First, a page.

Puppy Pad Training and Switching to Go Outside
Updated on: 08/26/2020
Housebreaking a puppy is a lot of work. If you live in a house with a backyard, it is more common than not to train your dog to ask to go outside or just use a doggy door. For some, however, training a puppy to use pee pads might be the better option.
How to know if puppy pads will work for you
Deciding to use puppy pads or not will depend on a bunch of different things. The deciding factor for one pet owner will not be the same for the other! The only thing that matters is that puppy pads benefit both you and your furry friend.
- If you have a small dog, puppy pads might be a good route for you. Small dogs don’t make a huge mess, so they don’t need a whole yard to roam in. Depending on where you live, it might be unsafe for a small dog to go outside, especially in the dark.
- If you live in an apartment with many floors. This is especially true if you or your dog have mobile impairments. Trekking up and down multiple flights of stairs every day can be very exhausting or downright impossible if your dog (or you!) has, say, a hip problem.
- If it is very cold where you live, and your dog won’t go outside in the snow or other bad weather. You don’t want to have to struggle with your dog to the point of frustration when they won’t go outside because the temperature is below freezing. The dog needs somewhere to comfortably go to the bathroom. A pee pad makes a great alternative.
- You are unable to walk them as much as they need. If you work eight hours a day, your puppy (or even an adult dog) might need to relieve themselves. To prevent mess and inevitable frustration, train them to use pee pads while you’re not home.
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How to Train a Puppy to use Puppy Pads
Training a puppy to go potty on a pad has many of the same elements as outdoors potty training. The most important thing to remember is that while training a puppy might come easy to you, this is all brand new for your little guy. Having patience and sticking to a routine are the most important things for a well-trained dog.
- Introduce the puppy pads. Lay a few puppy pads out around the house and bring your dog to each one. While they have a sniff, say whatever command you will use when you want your dog to go to the bathroom. You may say something like “go potty!” or “pee-pee!”
- Anticipate when your puppy will need to pee. About 15 minutes after eating, sleeping, playing or drinking, your puppy will probably have to go potty. Pick them up and bring them right to the pad and say your command for going to the bathroom and leave them on the pad for about 5 minutes. Keep in mind that if your puppy starts to sniff around on the floor, that might be a sign that they need to use the pee pad, too.
- Positive reinforcement – no punishment. Make sure to shower your puppy in plenty of accolades and treats when they go potty on the pad correctly! If they make a mistake and pee on the floor, do not yell, scold or punish. Quickly take your dog to the pee after an accident and reinforce the proper command.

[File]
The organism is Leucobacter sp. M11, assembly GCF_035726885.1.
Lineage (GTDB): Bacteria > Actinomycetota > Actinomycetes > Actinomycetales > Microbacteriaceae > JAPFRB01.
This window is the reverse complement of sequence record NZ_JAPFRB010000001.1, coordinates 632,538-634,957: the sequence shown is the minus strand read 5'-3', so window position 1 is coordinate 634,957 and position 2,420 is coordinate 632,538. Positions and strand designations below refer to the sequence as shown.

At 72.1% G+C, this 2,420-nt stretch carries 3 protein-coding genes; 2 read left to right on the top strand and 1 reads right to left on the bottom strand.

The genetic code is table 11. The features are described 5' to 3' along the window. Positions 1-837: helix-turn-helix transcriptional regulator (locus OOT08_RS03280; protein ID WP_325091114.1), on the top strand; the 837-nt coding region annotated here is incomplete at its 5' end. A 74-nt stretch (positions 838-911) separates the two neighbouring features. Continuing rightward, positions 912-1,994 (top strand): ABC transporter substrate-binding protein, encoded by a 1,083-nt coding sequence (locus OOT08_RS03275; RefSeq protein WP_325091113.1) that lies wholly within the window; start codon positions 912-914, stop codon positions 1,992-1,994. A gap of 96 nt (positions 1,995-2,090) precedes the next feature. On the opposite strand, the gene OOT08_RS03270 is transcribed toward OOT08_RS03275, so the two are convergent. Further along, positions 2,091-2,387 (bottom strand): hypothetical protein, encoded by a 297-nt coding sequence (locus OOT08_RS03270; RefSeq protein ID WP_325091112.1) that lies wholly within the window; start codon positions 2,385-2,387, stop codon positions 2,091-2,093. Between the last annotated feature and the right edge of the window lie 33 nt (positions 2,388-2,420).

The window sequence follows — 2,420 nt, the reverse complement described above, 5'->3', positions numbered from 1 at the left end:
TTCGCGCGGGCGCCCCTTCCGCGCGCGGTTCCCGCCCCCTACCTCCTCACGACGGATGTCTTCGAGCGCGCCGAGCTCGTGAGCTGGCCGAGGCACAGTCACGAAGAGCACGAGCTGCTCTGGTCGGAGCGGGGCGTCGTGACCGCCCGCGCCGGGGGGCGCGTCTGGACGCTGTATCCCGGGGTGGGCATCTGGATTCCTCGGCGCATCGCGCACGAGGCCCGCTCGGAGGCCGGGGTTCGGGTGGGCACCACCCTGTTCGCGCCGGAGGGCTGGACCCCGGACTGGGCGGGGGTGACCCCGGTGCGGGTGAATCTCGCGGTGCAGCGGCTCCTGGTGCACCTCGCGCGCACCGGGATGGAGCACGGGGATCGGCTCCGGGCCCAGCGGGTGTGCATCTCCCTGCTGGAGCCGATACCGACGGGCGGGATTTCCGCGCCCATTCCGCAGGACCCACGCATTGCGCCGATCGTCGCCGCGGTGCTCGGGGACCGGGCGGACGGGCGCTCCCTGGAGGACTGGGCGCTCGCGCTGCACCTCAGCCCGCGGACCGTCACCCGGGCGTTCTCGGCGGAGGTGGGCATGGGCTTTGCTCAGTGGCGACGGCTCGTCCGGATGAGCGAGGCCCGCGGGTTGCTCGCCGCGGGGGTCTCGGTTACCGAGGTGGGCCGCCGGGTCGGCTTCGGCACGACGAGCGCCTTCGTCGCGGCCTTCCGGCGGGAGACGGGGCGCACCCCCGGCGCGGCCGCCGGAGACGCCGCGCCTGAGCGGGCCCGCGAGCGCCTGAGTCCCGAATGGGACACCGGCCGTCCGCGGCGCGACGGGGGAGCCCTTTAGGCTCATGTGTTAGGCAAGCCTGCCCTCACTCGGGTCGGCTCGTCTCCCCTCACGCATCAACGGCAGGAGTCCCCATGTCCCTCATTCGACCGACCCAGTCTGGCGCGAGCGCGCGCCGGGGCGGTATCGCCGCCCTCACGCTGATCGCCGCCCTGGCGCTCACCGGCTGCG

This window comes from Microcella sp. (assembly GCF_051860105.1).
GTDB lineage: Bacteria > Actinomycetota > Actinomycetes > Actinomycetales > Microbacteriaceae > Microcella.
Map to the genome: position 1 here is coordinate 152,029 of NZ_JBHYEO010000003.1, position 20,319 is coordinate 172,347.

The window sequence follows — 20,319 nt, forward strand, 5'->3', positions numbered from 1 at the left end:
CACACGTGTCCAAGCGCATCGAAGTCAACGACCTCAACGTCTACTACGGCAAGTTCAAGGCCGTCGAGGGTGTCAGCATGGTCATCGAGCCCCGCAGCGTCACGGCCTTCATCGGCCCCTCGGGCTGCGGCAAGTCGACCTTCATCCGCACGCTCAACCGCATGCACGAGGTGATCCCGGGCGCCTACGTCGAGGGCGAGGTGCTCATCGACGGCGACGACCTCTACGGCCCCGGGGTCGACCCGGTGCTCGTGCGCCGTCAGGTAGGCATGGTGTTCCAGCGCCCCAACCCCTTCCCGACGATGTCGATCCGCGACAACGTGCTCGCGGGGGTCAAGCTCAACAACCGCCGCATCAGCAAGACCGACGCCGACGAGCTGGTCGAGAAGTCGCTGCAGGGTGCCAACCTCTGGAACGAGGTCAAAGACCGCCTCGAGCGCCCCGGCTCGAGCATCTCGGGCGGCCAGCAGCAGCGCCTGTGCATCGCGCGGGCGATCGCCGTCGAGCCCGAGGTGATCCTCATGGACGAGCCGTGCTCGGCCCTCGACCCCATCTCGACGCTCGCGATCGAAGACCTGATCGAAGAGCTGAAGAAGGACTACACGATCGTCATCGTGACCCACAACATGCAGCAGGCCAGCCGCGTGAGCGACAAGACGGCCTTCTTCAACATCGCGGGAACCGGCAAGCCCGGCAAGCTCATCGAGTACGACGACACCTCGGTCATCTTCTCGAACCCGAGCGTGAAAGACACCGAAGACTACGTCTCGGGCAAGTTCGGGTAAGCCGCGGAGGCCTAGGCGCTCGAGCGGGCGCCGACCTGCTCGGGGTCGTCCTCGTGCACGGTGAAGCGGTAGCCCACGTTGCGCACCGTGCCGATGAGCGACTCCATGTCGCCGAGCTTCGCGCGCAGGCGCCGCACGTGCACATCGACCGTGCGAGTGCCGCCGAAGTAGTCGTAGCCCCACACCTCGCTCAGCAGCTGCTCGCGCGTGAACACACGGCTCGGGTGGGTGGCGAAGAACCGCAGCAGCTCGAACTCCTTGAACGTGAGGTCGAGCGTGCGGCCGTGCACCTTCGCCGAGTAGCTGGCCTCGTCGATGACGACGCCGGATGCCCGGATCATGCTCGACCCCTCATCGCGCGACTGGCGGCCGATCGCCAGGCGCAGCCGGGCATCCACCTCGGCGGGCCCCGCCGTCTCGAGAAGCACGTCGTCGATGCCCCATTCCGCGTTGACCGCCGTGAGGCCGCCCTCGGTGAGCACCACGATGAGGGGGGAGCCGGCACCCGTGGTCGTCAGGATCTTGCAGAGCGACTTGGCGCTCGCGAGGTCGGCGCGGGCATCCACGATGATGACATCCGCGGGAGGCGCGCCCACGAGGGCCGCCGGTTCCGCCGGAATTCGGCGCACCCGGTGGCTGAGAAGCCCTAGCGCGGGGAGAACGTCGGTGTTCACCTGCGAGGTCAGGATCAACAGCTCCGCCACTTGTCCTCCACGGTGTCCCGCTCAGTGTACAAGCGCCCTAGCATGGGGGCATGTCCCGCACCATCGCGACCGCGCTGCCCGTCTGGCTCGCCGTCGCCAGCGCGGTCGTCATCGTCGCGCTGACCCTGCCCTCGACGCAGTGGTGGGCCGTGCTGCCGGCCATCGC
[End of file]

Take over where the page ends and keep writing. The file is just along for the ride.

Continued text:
- Be consistent. Dogs thrive on schedules and repetition. It helps make things easier for you, too by taking out some of the guesswork. Feeding your dog at the same time every day will help keep their potty schedule as regular as possible. You should also be keeping your puppy’s training pad in the same place(s) in your home. They should know exactly where to head when it’s time to go potty.
Training your Dog off of Pee Pads
You might have your dog use pee pads for their whole lives, especially if they’re a tiny breed. However, if you find yourself in a new living situation or pee pad training was just a temporary fix, you’ll need to re-train your dog to start going outside.
- Move the pee pads near the door. Make sure you have plenty of cleaning supplies because you dog might have trouble finding their bathroom spot once you move it by the door! Don’t forget, you still shouldn’t be scolding your dog, even if they’re full-grown.
- Move the pad outside. When you see your dog heading for the door, quickly open it and allow them to use the pad that you’ve places outside. Don’t forget to say your command for bathroom time!
- Remove the pad altogether. Once your dog has gotten used to heading for the door in search of the pee pad outside, you can remove it and be sure that the dog will be excited to go potty outside. Don’t forget to give lots of treats and praise every time they go to the bathroom outdoor!
Important tips for pee pad training AND training your dog to go outside
- Have the proper cleaning supplies for picking up accidents. You’ll need a bio-enzymatic formula that will destroy any traces of urine left behind. This is important for the sake of your home smelling and looking fresh as well as for eliminating the chance of your dog peeing in the same spot.
- Go on plenty of walks. If you’re training your dog to pee outside and you see them sniffing or circling an area where there is usually a pee pad, take that opportunity to bring them on a walk and use your command for bathroom. Your dog needs to learn that there are specific times when they can and cannot pee now that they don’t have tiny bathrooms all over the house! Frequent, scheduled walks will help teach them this.
Have fun training your new pup! It can be easy to lose your patience, so don’t be afraid to ask for some help if you’re feeling overwhelmed. Keep this page tabbed in your browser to refer to if you have any questions about training your dog on pee pads or training your dog to pee outside!
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